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Mother’s Day Fraud

Mother's Day Fraud - The Beacon


By: Michael

Mother’s Day Fraud

The one thing your BBB® has learned in our 103 years of existence, con artists will exploit any opportunity, be it a natural disaster, using a name similar to a reputable one, or exploiting a popular event like Mother’s Day to steal your money. Here are some tips to help keep you, your money, your identity, and Mom safe. Avoid googling things such as “Mother’s Day gifts” or “Valentine’s day ideas”. Cons know the most desirable gift items by looking for the most sought after keywords used on the Internet. Cyber-crooks will build fake websites containing the most desired items for sale at incredibly steep discounts. Once you have “made your purchase” you have downloaded malicious spyware onto your computer, compromising your PC and possibly your identity as well. Alternatively, if it’s not a virus, they’ll max out your credit card by selling you bogus, nonexistent products.

Be sure your computer is always loaded with the latest in virus and malware protection. Be leery of sites that have unsecured URLs such as http instead of HTTPS. Also, plan to make your purchases on one of the more well-known online shopping sites to ensure your identity and the health of your computer.

Bogus flower shops

The most bought item every Mother’s Day is a bouquet of flowers. Just a few days before, criminals set up fake online flower shops that look great, promote them with advertisements all over the Internet, and charge victims who are attracted by the cheap price. There are no flowers to be delivered and several victims just give their credit card numbers without proper research. A second variation is real companies that take online payments advertising small prices, but fill the final invoice with shipping charges that the consumer is not aware of. These extra payments bring the total cost to a sum higher than any other regular deal.

Always research the seller. You are not buying flowers every day, so don’t just jump into paying for the cheapest price without doing your homework. Look for reviews and testimonials. Don’t believe their own testimonials. Visit an online forum or two, check their Better Business Bureau rating and research their location.

Mother’s Day E-Card

Many people now send Mother’s day e-cards. As many mothers expect a card from their children, even online, many open their emails without taking a second look. These e-cards, which contain malware, will infect your computer. Do not open any emails saying “Your children sent you an e-card!”

If John sent you an e-card, the line should be more like: “John sent you an e-card”, not “your children”.

Fake Gift Cards

Some prefer giving their mom a gift card, so she can choose the gift perfect for her.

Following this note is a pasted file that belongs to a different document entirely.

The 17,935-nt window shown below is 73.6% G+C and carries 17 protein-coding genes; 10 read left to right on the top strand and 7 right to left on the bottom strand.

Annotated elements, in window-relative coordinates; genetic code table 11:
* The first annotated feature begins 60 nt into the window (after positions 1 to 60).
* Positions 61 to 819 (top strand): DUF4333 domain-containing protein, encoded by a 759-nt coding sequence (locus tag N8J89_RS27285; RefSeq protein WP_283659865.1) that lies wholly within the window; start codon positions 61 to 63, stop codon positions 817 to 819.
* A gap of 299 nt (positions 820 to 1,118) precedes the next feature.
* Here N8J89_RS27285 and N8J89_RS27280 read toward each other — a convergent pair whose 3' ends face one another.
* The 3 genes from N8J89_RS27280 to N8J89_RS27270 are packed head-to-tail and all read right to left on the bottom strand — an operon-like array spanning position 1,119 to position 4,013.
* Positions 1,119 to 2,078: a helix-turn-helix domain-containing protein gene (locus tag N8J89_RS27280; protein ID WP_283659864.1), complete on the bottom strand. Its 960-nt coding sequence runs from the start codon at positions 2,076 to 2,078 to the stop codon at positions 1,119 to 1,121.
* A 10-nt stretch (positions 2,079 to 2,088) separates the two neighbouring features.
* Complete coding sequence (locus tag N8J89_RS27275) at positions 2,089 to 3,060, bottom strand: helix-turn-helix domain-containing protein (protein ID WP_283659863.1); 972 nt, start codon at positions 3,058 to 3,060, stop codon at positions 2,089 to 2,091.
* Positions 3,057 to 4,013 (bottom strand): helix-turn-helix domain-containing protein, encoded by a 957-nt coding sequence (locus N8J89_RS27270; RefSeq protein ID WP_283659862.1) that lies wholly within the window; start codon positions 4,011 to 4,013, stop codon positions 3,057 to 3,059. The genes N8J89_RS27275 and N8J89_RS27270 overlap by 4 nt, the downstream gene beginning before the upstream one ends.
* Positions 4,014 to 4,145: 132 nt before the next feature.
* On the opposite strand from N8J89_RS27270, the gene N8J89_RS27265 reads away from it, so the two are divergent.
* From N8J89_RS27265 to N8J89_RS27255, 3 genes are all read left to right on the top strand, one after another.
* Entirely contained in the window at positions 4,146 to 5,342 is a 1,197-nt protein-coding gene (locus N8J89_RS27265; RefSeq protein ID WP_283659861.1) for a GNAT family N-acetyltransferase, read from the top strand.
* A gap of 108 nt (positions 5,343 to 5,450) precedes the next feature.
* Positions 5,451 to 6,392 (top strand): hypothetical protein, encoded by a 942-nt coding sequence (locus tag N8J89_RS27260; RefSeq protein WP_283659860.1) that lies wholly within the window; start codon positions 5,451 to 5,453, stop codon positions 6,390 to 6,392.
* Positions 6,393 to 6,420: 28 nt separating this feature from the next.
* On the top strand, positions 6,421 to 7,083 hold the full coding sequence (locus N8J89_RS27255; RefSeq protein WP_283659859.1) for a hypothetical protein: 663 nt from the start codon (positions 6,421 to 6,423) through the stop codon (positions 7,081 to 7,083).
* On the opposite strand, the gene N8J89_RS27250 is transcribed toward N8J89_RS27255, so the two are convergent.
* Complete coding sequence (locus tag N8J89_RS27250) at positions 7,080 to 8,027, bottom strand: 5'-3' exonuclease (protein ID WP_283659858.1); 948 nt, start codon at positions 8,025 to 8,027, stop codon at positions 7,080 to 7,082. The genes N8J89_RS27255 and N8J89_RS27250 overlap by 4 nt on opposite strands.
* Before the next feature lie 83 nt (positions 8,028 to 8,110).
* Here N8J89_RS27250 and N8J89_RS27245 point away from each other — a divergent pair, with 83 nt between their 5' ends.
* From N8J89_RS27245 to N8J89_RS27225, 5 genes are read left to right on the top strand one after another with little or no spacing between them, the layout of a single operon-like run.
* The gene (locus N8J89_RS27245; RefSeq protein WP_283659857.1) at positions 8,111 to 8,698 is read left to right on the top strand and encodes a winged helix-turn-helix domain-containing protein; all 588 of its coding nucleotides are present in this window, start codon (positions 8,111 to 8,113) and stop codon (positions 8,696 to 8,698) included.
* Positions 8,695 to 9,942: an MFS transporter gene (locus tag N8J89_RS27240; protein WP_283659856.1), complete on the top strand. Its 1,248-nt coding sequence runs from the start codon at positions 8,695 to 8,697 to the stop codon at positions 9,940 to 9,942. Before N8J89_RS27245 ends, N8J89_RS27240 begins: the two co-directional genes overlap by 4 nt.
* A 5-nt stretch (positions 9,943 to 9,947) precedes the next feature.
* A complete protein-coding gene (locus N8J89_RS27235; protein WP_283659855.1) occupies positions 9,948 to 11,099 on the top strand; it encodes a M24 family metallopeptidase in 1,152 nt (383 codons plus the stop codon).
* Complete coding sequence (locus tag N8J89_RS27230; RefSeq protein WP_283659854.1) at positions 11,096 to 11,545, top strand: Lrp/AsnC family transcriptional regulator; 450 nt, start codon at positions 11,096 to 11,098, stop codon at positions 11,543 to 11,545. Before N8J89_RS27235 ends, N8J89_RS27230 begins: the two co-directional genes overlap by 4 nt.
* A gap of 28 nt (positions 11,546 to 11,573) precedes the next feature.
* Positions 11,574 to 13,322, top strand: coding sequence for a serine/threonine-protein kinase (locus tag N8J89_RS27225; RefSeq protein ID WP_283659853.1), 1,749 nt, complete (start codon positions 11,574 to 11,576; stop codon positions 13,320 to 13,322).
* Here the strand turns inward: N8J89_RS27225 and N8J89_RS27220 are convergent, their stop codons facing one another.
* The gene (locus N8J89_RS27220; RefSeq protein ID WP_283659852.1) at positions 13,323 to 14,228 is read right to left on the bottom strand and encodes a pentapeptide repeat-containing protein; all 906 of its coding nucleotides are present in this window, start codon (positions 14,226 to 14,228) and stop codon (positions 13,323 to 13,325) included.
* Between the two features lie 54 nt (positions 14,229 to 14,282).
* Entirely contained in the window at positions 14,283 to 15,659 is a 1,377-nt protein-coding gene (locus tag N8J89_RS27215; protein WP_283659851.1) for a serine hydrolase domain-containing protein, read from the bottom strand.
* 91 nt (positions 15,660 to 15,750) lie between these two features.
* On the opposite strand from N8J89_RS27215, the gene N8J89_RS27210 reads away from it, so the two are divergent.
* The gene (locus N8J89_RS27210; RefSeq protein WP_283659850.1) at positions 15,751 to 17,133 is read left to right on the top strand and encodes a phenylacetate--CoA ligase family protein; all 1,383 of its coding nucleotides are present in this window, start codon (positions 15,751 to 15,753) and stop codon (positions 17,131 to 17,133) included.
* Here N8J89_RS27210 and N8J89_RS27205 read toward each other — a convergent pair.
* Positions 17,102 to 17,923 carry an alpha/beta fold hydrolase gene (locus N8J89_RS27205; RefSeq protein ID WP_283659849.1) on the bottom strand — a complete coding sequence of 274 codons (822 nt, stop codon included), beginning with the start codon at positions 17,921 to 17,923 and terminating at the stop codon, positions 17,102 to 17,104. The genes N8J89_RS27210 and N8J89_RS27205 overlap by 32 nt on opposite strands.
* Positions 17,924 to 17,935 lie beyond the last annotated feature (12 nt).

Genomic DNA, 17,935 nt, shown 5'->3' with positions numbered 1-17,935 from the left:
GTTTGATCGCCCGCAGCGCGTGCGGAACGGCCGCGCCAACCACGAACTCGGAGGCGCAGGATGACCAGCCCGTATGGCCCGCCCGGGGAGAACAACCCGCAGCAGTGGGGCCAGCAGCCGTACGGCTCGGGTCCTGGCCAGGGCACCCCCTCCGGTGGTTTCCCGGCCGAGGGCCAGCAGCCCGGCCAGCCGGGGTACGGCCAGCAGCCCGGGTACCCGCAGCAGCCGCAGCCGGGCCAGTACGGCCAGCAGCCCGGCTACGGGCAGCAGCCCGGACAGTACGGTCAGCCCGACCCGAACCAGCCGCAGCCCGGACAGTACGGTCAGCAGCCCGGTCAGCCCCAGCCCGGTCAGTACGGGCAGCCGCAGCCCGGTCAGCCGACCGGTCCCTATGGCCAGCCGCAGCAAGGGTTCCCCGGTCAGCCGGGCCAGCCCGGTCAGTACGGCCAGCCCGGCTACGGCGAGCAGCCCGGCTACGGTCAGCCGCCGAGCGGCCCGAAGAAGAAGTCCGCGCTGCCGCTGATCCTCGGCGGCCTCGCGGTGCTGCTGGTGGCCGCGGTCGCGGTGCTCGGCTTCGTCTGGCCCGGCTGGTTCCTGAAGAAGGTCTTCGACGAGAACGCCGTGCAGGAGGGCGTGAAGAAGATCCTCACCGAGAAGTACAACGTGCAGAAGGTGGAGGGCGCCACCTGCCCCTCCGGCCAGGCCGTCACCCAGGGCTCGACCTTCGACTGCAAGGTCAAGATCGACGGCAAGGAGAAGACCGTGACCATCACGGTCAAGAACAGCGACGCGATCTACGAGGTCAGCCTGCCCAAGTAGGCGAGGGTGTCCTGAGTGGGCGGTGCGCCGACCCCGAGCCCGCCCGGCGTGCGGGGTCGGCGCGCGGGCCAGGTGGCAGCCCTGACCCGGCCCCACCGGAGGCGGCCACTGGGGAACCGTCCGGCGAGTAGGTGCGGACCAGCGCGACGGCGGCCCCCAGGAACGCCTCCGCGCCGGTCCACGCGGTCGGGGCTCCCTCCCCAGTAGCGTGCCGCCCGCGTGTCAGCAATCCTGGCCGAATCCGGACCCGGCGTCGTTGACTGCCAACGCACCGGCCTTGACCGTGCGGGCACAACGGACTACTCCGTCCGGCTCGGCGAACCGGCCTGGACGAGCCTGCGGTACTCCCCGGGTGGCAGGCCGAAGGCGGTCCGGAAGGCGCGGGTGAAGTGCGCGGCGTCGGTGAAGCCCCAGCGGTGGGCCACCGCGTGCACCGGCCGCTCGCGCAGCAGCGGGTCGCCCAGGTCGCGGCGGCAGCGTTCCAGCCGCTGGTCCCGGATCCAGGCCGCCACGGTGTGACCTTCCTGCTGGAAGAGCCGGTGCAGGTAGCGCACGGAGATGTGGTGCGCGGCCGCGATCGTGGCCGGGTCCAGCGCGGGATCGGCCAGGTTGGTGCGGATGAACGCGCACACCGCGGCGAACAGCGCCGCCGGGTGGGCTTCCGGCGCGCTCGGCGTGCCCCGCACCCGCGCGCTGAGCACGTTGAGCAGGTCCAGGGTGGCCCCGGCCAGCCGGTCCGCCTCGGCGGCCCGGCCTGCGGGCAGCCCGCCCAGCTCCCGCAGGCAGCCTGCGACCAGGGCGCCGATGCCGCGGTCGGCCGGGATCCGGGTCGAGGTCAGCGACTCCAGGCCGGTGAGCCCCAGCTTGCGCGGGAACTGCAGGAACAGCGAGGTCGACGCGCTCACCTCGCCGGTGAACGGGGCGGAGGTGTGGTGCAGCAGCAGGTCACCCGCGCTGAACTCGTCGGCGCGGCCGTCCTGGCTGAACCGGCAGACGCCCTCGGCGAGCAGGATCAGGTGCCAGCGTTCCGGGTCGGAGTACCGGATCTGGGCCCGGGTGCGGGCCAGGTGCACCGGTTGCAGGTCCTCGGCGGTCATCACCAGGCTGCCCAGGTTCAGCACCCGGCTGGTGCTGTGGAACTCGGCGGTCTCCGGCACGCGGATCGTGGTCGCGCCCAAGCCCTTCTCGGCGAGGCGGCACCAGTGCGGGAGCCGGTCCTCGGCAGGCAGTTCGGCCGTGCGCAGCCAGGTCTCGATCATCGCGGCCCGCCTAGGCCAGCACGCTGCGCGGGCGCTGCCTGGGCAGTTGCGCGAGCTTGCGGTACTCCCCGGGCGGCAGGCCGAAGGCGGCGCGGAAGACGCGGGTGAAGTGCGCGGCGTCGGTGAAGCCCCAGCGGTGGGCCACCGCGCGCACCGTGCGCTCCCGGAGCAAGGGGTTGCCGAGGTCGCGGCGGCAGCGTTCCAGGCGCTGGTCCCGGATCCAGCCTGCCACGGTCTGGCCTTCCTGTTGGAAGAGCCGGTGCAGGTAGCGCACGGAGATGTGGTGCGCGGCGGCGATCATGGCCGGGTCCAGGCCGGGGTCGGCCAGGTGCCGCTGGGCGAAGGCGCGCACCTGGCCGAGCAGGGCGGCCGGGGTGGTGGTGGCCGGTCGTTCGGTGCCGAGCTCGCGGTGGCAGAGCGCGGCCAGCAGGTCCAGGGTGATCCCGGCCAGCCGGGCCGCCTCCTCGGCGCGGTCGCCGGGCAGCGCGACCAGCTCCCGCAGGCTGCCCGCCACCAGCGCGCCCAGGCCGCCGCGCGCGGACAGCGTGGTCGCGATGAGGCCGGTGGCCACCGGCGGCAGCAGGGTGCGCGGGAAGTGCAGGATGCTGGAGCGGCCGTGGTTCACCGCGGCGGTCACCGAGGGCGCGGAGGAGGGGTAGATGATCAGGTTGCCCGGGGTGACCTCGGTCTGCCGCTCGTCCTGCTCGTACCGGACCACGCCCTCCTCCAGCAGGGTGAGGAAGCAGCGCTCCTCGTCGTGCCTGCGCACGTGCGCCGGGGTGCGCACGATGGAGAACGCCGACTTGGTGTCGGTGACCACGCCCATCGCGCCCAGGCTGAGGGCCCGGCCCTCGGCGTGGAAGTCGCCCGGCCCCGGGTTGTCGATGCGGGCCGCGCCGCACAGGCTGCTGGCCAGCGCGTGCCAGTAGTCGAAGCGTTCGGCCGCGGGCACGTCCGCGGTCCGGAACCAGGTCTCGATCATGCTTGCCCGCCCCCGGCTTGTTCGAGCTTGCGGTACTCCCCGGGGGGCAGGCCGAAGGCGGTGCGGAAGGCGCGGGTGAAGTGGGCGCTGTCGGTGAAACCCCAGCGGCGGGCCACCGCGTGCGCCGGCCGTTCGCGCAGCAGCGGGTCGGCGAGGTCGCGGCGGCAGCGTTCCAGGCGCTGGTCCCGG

Con artists will offer gift cards to well-known retailers at unbelievably steep discounts through advertisements and posts on Facebook and Twitter. Once the victim has entered their information, criminals have all they need to steal their identity. The danger with these posts on social media is that people share with their friends and families the so-called “great deal”, without knowing that in a few minutes their credit card will be maxed out. Don’t purchase cards from pop-up ads or messages on Facebook or Twitter. Always go to the website of the retailer from whom you are purchasing the card to protect your identity.

Twitter Instant Deals

You post a tweet about a holiday gift you are trying to find. Within minutes, you receive a direct message, or are tagged by another user offering to sell you the item you are looking for. Unless you know the person that has messaged or tagged you, think twice before accepting any offers. If you do decide to take a chance, never pay up front for any item purchased this way.

Duplication of Known Websites

Cyber criminals will closely mirror well-known sites, then send e-mails promoting great deals. Once you shop on their site, merchandise never arrives, your credit cards have been compromised, and possibly your identity.

Whenever shopping online, make sure you are using only secure sites, indicated by the https:// in their web address. If the address begins with http://, steer clear. This is an unsecured site and your information could be compromised.

Mother’s Day Credit Card

Internet swindlers advertise pay-in-advance for credit cards. These e-mails, sent through spam, will advertise “Special this Mother’s Day: prequalified, super-low interest” credit cards and loans if you pay a processing fee up front. Whether borrowing money, claiming a prize, or performing work from home, “never pay money to receive money.” “NEVER!” Lenders should not ask for upfront money for credit. Always be wary of any unsolicited email offers. This is a major red flag.


For more information you can trust, visit

While the BBB endeavors to provide accurate information to the public, changes in the law, facts or circumstances may have occurred since the foregoing was posted. The BBB recommends doing independent research and consulting professional advisors concerning a particular situation.

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Michael is our Business Information Specialist and will be writing at least one article per week for the consumer education blog. He works with accredited businesses to ensure we maintain current contact information and licensing. He is usually first to answer the phone; so odds are good you will be speaking with him when calling our office.